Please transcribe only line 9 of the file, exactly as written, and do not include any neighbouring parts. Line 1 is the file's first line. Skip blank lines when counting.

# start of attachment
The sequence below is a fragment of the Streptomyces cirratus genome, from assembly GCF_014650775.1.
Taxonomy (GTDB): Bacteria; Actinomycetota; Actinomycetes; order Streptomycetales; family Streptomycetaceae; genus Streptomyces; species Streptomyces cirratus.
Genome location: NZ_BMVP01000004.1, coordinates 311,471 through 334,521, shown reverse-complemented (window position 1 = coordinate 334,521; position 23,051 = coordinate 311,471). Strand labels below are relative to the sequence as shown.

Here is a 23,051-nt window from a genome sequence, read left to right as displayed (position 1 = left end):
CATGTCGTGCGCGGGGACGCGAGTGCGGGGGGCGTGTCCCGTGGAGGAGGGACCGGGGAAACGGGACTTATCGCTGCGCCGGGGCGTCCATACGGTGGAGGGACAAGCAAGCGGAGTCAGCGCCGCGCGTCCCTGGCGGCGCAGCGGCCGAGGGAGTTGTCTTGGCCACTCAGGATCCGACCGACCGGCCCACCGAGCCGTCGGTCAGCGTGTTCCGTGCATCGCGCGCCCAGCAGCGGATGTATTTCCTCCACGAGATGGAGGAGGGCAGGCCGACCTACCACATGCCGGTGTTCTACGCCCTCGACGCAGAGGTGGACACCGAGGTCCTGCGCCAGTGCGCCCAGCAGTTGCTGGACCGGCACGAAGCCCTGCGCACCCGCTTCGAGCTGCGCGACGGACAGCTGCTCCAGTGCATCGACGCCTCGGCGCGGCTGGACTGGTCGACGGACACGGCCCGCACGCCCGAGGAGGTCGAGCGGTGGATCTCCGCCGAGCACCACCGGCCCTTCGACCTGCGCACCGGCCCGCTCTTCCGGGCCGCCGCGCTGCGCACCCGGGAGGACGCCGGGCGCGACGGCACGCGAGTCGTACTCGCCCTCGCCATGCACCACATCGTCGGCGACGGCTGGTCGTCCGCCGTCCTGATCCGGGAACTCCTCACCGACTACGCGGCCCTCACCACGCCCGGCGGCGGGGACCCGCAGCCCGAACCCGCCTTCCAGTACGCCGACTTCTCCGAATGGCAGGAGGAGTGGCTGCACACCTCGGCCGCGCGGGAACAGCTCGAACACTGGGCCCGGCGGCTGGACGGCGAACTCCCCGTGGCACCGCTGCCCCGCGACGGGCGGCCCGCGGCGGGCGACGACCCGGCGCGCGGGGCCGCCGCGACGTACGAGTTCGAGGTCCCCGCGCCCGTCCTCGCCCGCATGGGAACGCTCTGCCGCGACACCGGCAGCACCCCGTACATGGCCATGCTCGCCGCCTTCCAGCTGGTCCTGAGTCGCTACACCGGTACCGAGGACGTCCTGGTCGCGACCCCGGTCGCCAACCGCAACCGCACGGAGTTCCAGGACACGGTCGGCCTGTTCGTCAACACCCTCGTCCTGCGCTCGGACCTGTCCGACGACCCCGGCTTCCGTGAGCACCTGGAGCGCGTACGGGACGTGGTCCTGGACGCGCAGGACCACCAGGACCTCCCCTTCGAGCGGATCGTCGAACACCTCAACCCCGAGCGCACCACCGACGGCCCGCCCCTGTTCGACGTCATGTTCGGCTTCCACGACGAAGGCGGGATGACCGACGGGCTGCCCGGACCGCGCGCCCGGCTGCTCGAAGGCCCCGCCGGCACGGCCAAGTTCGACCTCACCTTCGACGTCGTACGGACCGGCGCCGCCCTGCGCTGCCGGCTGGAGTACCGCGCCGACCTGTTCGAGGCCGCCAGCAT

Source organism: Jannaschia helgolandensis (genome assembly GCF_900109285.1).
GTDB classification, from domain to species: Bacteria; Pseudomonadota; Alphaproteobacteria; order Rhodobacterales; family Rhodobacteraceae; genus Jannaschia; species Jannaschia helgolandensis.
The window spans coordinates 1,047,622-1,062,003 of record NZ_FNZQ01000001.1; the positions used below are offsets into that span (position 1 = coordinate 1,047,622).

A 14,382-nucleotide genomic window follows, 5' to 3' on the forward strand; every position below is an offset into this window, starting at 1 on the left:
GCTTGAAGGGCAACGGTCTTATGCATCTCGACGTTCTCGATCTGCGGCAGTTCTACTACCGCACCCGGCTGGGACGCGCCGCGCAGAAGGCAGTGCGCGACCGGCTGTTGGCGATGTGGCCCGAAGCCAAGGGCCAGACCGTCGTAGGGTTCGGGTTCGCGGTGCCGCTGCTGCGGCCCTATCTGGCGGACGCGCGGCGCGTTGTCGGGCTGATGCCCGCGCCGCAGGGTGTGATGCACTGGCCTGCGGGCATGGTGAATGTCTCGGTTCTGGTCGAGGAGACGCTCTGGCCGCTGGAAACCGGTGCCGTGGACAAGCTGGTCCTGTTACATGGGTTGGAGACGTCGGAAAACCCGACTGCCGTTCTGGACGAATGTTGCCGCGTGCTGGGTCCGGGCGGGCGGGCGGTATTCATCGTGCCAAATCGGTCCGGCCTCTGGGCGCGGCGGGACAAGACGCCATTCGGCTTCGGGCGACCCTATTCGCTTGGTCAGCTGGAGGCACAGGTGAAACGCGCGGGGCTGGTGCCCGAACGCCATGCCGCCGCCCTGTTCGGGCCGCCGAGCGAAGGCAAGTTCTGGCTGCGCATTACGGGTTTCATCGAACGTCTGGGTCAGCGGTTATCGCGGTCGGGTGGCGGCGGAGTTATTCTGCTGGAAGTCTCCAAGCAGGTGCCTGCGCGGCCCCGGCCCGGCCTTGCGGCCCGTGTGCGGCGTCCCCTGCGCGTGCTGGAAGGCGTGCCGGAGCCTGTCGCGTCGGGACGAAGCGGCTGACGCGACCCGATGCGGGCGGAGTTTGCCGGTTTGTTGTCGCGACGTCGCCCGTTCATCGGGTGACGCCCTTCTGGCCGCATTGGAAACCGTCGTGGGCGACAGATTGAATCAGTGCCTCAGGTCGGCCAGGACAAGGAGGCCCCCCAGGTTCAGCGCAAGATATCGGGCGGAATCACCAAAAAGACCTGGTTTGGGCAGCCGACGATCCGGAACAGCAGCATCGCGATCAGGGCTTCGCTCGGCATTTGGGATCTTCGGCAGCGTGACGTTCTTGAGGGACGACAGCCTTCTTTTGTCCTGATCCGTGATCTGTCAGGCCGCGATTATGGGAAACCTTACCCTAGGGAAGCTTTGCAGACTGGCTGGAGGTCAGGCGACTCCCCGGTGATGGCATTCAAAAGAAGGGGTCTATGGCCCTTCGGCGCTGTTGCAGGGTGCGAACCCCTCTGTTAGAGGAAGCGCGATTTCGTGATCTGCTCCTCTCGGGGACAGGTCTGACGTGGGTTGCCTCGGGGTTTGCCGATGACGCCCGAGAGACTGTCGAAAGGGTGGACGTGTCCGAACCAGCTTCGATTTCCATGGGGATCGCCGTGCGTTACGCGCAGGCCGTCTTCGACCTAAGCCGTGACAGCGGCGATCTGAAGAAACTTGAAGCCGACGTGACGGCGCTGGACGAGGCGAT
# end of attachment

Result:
A 14,382-nucleotide genomic window follows, 5' to 3' on the forward strand; every position below is an offset into this window, starting at 1 on the left: